Recovery for Scrum Sprinters
An experiment that may help your team not to turn Scrum into an endless churn.
Many teams get deterred from Scrum by the requirement to start a new sprint immediately after the last on has ended. It's not that hard to see where the fear comes from. The prospect of constant churn without any chance for break looks frightening. Here's a slight modification to Scrum that may not only remove the fear but bring some tangible benefits.
Well-Earned Rest After a Sprint
In one of the teams I worked with we came up with such a formula: each sprint we had a 2.5 weeks of active coding and testing followed by 3 days of rest. Of course, "rest" doesn't mean going out for barbecue or playing video games. The team continued working almost the same as on the other days. The main difference was that during the days of rest they did not do their regular daily development. They switched activities, and some argue that switching activities is one of the best ways to recover mental energy.

The practice worked extremely well in that team. I believe, here's why:

  1. A bit of rest in the end of a sprint allows the team to get their breath back and release emotional strain. Work flows much faster in the next sprint after resting.
  2. A short break allows to flush all the remaining information left from the last sprint. A team comes to a sprint planning fully refreshed, focused, and ready for a new iteration.
  3. When there's a couple of official resting days in team's possession, developers are more inclined to "crouch start" the next sprint. During a short recovery period developers have enough time to prepare for the next iteration psychologically. It's much less tempting to procrastinate in the beginning. The entire development activity becomes more transparent. Productivity and predictability go up.
  4. A team now has dedicated time to get ready for a sprint planning. That's when they can run through the backlog, investigate future user stories, add any missing information, and prepare questions.
  5. Having a dedicated day (or a few days) for meetings, developers don't get distracted from development on other days. From my own experience, on the day of a sprint planning engineer's productivity is not even half the usual level.
  6. At the same time, on these days a team doesn't get distracted by coding from other important activities, such as sprint review, retrospective, sprint planning, and backlog refinement. A team may spend this time on refreshing what happened during the last sprint before the sprint review and the retro. Or, as mentioned above, refine the backlog. All these activities make team events more sensible and productive.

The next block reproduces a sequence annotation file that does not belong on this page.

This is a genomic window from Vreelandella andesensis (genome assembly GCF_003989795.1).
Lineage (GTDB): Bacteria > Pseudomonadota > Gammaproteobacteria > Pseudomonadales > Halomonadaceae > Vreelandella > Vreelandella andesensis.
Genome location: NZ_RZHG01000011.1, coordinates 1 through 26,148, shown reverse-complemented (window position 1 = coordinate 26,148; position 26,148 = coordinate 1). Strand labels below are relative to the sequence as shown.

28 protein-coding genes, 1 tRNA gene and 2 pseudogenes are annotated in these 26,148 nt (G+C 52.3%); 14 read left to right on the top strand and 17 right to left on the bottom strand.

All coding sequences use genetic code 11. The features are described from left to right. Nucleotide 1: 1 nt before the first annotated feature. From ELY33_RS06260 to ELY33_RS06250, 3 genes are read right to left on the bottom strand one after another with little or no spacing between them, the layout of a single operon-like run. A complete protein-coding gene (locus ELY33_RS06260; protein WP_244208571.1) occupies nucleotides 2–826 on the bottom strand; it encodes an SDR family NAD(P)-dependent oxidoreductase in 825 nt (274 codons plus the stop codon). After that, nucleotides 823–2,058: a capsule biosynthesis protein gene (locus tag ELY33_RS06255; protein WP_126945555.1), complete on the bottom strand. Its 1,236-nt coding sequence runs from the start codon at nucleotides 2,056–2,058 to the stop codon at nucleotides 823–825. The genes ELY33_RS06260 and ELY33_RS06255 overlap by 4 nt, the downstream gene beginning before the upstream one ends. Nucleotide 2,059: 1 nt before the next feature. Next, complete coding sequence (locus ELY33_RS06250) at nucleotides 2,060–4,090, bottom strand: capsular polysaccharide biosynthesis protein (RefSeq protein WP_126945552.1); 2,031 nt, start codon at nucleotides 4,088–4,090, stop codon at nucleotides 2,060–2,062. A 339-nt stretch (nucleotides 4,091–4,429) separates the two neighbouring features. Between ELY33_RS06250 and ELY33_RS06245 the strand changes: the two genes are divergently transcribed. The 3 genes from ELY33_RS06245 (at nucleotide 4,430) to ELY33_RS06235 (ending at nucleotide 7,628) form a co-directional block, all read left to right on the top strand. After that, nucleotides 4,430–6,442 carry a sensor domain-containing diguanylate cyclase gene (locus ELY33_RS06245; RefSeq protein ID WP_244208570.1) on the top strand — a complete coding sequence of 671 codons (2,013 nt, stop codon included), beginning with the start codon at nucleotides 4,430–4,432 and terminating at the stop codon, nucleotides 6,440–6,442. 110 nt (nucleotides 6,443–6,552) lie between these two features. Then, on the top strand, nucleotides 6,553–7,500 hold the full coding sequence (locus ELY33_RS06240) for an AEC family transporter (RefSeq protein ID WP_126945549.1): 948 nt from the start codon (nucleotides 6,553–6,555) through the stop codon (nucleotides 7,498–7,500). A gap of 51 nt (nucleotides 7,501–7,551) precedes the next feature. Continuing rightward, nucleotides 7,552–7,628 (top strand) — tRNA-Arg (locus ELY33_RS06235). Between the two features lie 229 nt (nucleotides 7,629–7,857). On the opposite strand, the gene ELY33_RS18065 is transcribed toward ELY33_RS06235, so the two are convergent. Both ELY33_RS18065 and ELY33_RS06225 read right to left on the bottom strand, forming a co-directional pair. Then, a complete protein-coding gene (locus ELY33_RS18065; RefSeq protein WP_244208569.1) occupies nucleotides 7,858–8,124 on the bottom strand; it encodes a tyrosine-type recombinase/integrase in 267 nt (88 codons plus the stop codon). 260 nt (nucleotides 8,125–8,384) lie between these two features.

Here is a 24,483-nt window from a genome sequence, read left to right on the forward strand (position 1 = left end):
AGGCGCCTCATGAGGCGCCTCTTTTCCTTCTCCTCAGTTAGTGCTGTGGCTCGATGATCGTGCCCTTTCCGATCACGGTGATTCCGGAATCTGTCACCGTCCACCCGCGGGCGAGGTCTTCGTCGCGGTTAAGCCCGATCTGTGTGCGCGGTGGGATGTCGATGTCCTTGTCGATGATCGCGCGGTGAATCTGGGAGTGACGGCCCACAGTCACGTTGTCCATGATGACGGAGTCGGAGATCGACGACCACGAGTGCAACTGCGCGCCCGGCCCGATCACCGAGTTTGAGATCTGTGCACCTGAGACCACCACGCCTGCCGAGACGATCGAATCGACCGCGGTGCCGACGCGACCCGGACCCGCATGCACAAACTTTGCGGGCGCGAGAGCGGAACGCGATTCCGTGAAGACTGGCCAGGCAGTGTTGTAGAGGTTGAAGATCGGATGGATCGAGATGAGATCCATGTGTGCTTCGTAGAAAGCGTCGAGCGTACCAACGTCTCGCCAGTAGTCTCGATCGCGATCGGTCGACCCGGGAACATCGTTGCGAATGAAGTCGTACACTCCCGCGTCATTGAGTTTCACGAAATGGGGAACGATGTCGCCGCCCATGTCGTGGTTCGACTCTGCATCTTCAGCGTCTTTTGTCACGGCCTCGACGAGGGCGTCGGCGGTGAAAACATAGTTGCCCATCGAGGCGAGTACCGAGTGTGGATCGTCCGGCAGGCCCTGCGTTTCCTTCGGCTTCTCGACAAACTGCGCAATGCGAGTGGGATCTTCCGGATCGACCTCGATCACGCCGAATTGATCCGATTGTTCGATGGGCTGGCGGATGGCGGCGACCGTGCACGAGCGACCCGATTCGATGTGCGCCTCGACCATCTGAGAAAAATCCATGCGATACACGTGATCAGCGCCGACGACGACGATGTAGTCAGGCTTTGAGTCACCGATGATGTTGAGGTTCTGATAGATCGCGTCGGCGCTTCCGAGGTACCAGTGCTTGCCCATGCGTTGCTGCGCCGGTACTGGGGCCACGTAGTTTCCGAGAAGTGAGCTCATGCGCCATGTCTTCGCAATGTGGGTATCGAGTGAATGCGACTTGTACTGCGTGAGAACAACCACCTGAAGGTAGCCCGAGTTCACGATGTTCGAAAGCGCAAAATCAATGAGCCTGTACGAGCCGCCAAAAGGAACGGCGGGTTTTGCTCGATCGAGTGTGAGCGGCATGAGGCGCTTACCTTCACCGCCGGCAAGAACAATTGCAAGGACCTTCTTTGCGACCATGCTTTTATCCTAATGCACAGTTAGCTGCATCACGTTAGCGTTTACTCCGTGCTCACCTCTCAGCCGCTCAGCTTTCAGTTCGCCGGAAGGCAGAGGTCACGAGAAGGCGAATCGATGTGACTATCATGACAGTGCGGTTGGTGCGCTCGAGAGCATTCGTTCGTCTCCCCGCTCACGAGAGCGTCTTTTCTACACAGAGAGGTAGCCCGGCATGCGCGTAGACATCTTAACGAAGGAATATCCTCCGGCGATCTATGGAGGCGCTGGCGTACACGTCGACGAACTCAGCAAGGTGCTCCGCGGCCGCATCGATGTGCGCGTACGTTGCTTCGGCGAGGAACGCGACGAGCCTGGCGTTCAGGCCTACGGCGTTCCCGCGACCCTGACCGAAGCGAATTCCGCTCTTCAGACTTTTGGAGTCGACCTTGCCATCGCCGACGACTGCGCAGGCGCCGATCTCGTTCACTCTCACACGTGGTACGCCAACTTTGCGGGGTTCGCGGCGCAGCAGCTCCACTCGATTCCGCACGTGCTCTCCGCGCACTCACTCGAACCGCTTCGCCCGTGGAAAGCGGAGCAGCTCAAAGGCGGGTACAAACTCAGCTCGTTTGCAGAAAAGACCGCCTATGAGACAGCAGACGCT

Having some recovery time in the end of an iteration seems pretty natural to me. It's no coincidence iterations are called sprints in Scrum. A team gathers in a formation and then sprints flat out towards the goal. And as we all know, athletes need to recover after a run.
Typical picture: athletes recovering after an exhaustive race.
More over, let's take a look at what the Scrum Guide has to say about the duration of Scrum events. The meetings are anything but short. For instance, for a month-long sprint the duration of a sprint planning should be 8 hours. It's less for shorter sprints, but still 2 hours for a week-long sprint is the minimum you can get practically. Taking this into account, having a day or two dedicated to team meetings and preparation for them doesn't look that pointless any longer.
Simple Recovery Routine
So, how much time should you reserve for recovery? I would recommend to start with this simple rule of thumb:

  • 2-week sprint — 1 day of rest
  • 3-week sprint — 2 to 3 days of rest
  • 4-week sprint — 3 to 4 days of rest
And then reflect iteratively on how it works out for you. Most importantly, any practice you are going to follow should be easy-to-use and bring value to the team.
About the Author

Kiryl Baranoshnik is an experienced Agile and Lean practitioner. He works as an Agile Coach at a large bank in the Netherlands and shares his knowledge publicly as an Agile trainer.